Federal Court. Are the factors in cl 8.1.1of Direction 90 "exhaustive in the sense of being a closed universe of considerations going to the question of the nature and seriousness of a non-citizen’s conduct"? Can it be said that a reference by an administrative decision-maker to "the balance of probabilities may sometimes properly inform some aspect of the process of reaching the correct or preferable decision, but that there are dangers in taking that approach as it may lead to error"? Is cl 9.4.1(2)(a)(i) only 'causally linked' to cl 9.4.1(2)(a), not to cl 9.4.1(2)(b)?
Relevantly to question 4 below:
Direction 90 included the following passages for the purposes of s 501CA(4) of the Migration Act 1958 (Cth):
9.4.1 The strength, nature and duration of ties to Australia
(1) Decision-makers must consider any impact of the decision on the non-citizen’s immediate family members in Australia, where those family members are Australian citizens, Australian permanent residents, or people who have a right to remain in Australia indefinitely.
(2) Where consideration is being given to whether to cancel a non-citizen’s visa or whether to revoke the mandatory cancellation of their visa, the decision-maker must also consider the strength, nature and duration of any other ties that the non-citizen has to the Australian community. In doing so, decision-makers must have regard to:
a) how long the non-citizen has resided in Australia, including whether the non-citizen arrived as a young child, noting that:
i. less weight should be given where the non-citizen began offending soon after arriving in Australia; and
ii. more weight should be given to time the non-citizen has spent contributing positively to the Australian community.
b) the strength, duration and nature of any family or social links with Australian citizens, Australian permanent residents and/or people who have an indefinite right to remain in Australia.
The Tribunal found as folliows:
 The Applicant has lived in Australia since he arrived as a young man in November 2012. He has strong family ties to Australia. He has a mother and stepfather and ten siblings living in Australia who are all Australian citizens, Australian permanent residents, or people who have a right to remain in Australia indefinitely. The family lives together in two separate houses in close proximity in Brisbane. He also has two [children] who were born in Australia, although the Applicant has had very limited contact with either [child]. The Applicant also has a nephew. In addition, since 2015, the Applicant has established a role in the Muslim community centred on the [redacted] Mosque where he has friends and he is involved in community activity and religiousobservance.
 These are strong and enduring ties which weigh in favour of revocation. However, the relative weight to be given to these ties is diminished by the fact that the Applicant began offending in 2014, shortly after arriving in Australia.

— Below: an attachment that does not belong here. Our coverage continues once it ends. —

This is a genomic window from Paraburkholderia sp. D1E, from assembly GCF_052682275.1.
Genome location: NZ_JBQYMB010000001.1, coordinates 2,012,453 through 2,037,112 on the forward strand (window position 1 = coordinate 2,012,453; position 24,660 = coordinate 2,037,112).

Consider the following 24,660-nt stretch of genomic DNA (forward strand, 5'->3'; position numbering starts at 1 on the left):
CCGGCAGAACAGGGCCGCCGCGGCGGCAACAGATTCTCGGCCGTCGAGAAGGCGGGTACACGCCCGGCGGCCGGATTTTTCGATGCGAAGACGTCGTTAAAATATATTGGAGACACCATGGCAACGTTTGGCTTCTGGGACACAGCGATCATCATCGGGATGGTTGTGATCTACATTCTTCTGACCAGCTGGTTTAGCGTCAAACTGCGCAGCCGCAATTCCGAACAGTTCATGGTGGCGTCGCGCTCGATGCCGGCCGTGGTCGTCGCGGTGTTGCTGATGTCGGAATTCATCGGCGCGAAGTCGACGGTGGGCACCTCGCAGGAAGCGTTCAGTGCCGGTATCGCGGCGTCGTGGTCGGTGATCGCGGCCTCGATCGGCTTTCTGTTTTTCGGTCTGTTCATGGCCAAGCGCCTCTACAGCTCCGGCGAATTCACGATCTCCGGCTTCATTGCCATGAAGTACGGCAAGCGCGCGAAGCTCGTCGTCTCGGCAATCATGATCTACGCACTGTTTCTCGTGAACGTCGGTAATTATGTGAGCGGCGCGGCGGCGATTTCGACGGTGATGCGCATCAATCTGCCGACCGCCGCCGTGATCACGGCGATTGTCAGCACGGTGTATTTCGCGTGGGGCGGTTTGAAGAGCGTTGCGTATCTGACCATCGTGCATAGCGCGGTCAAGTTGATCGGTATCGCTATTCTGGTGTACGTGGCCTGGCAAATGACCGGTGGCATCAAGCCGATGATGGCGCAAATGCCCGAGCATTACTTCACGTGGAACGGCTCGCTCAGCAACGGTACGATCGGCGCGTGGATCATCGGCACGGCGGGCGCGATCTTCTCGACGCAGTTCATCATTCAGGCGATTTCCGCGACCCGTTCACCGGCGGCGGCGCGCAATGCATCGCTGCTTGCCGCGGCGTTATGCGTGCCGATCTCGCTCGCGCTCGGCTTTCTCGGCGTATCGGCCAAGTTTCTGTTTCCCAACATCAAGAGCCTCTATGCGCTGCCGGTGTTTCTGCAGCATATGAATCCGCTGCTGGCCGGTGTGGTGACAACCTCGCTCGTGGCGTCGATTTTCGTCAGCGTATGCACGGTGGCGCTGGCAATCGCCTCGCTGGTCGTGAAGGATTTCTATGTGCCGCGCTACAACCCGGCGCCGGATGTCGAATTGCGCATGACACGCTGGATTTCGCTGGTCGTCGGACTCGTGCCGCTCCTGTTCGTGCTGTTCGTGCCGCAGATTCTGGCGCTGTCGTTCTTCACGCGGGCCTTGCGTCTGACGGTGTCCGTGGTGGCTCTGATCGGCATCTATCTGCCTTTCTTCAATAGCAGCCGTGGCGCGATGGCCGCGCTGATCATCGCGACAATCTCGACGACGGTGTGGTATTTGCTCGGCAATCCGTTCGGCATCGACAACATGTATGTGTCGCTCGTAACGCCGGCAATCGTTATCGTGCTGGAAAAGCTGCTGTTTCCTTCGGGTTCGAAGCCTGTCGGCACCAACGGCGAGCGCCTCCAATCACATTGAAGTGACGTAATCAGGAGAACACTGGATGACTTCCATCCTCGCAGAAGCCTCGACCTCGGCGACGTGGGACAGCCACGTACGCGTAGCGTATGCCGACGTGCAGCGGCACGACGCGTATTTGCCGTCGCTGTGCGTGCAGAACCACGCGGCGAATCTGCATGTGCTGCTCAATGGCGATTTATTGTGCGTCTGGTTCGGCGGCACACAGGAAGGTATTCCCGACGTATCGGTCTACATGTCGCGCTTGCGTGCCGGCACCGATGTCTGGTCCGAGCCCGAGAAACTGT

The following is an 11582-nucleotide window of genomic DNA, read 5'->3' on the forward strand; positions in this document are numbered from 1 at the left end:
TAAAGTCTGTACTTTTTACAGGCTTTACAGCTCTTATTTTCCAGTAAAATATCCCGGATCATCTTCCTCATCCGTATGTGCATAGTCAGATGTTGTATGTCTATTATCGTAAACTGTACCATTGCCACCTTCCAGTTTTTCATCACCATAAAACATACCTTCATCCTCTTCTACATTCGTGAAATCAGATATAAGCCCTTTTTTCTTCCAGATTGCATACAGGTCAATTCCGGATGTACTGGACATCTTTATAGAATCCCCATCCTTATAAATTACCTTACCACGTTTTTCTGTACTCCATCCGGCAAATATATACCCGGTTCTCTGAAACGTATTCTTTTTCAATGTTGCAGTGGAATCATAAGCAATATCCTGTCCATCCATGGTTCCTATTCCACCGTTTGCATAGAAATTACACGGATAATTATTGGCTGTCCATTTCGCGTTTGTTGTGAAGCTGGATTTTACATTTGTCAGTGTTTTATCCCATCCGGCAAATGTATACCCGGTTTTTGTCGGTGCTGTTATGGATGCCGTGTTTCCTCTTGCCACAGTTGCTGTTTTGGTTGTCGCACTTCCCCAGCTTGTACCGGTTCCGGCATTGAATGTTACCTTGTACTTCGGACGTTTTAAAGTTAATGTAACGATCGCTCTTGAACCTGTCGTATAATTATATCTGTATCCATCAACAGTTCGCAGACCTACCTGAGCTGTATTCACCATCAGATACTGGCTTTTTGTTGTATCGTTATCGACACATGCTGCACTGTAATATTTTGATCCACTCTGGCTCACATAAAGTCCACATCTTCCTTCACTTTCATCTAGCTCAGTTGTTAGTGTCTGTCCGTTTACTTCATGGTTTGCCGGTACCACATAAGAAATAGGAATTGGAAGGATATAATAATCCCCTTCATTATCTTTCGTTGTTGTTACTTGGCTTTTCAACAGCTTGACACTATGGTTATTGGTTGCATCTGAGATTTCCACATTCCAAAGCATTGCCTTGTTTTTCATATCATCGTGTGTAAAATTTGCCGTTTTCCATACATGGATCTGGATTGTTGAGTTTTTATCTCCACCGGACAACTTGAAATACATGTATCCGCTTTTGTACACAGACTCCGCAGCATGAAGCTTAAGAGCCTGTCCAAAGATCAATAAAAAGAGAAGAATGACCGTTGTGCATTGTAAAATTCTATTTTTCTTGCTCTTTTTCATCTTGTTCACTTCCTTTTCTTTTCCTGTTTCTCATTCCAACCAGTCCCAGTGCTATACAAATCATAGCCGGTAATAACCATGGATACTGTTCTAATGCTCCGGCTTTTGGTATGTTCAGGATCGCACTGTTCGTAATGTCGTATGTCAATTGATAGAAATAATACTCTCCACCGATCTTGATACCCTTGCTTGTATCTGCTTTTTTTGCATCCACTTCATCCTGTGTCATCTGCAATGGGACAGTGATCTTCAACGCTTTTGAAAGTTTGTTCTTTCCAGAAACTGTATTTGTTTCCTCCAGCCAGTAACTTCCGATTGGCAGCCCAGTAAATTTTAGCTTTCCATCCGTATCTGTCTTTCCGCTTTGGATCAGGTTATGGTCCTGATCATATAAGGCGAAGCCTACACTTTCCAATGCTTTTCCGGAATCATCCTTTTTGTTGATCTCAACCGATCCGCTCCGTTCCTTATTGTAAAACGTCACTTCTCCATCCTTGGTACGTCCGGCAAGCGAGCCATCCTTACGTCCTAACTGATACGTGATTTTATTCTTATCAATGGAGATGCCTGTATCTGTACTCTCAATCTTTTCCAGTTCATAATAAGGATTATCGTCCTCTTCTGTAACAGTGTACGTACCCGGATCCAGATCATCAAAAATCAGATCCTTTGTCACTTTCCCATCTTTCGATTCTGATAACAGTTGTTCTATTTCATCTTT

Some of the questions to the Federal Court (FCA) were as follows:
Question 1: Cl 8.1.1(g) of Direction 90 required the decision-maker, in assessing for the purpose of s 501CA(4) of the Migration Act 1958 (Cth) the nature and seriousness of the non-citizen’s criminal offending or other conduct to date, "whether the non-citizen has re-offended since being formally warned, or since otherwise being made aware, in writing, about the consequences of further offending in terms of the non-citizen’s migration status (noting that the absence of a warning should not be considered to be in the non-citizen’s favour)". Are the factors in cl 8.1.1(a) to (g) "exhaustive in the sense of being a closed universe of considerations going to the question of the nature and seriousness of a non-citizen’s conduct"?
Question 2: The Tribunal stated as follows in the decisions record: "Accordingly, the sole issue before the Tribunal was whether, under s 501CA(4)(b)(ii), there is another reason why the mandatory cancellation should be revoked" (emphasis added). Can it be said that "the balance of probabilities may sometimes properly inform some aspect of the process of reaching the correct or preferable decision, but that there are dangers in taking that approach as it may lead to error"?
Question 3: Can it be said that "ordinary usage of the phrase “on balance” is to indicate that a conclusion has been reached one way or the other, usually after considering the relevant facts and circumstances, rather than that such a conclusion has been reached to any particular standard"?
Question 4: Can it be said that "there was no permissible basis for the Tribunal to attribute less weight [at  to the consideration in cl 9.4.1(2)(a)(ii)] by reason of him having committed offences relatively soon after arriving in Australia", on the basis that cl 9.4.1(2)(a)(i) is only 'causally linked' to cl 9.4.1(2)(a), not to cl 9.4.1(2)(b)?
The FCA answered those questions as follows:
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